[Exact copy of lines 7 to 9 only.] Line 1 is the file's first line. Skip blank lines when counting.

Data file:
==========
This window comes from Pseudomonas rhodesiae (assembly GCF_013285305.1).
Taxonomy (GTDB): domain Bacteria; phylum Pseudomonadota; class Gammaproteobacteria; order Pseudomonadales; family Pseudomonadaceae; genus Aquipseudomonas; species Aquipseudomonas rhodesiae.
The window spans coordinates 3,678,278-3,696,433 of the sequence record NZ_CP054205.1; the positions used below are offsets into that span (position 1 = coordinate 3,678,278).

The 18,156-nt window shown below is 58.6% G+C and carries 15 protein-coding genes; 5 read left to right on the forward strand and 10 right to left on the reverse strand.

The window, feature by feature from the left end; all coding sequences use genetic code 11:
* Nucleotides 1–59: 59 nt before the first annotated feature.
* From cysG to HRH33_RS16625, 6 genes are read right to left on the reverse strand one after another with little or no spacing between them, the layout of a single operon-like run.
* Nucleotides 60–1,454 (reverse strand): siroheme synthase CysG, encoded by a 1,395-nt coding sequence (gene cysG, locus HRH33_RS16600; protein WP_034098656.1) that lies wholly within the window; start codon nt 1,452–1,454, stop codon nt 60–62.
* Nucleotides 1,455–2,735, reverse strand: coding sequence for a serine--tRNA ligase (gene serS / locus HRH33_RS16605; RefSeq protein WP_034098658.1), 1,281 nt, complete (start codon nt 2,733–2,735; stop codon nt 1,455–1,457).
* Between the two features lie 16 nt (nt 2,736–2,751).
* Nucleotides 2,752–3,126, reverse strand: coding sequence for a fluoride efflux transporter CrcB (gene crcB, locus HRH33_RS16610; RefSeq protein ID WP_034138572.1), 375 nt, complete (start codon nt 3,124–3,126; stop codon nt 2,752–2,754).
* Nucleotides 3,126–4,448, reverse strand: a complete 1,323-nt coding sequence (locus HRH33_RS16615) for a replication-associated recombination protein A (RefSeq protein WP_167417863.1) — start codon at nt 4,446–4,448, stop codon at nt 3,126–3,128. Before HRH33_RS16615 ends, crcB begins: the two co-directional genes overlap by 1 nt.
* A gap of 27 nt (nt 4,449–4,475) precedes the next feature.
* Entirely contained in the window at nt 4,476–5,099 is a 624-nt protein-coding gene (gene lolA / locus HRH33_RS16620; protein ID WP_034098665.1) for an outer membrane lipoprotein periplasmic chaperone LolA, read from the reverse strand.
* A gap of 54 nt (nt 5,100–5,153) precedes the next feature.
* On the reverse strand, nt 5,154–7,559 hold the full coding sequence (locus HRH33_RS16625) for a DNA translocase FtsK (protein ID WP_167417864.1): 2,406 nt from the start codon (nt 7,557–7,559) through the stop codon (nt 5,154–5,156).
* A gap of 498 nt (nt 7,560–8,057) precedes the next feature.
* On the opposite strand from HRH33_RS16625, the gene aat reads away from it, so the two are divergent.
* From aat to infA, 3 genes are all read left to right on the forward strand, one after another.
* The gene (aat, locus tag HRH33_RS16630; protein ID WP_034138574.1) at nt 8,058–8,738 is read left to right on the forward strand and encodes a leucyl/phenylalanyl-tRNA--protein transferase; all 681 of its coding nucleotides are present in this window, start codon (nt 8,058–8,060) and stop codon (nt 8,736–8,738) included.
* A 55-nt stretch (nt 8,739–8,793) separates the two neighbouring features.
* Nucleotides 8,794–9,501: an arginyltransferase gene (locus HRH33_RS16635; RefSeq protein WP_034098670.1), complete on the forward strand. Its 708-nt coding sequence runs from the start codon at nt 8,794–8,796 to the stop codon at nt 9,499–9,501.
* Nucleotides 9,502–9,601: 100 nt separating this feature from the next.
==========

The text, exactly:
* From cysG to HRH33_RS16625, 6 genes are read right to left on the reverse strand one after another with little or no spacing between them, the layout of a single operon-like run.
* Nucleotides 60–1,454 (reverse strand): siroheme synthase CysG, encoded by a 1,395-nt coding sequence (gene cysG, locus HRH33_RS16600; protein WP_034098656.1) that lies wholly within the window; start codon nt 1,452–1,454, stop codon nt 60–62.
* Nucleotides 1,455–2,735, reverse strand: coding sequence for a serine--tRNA ligase (gene serS / locus HRH33_RS16605; RefSeq protein WP_034098658.1), 1,281 nt, complete (start codon nt 2,733–2,735; stop codon nt 1,455–1,457).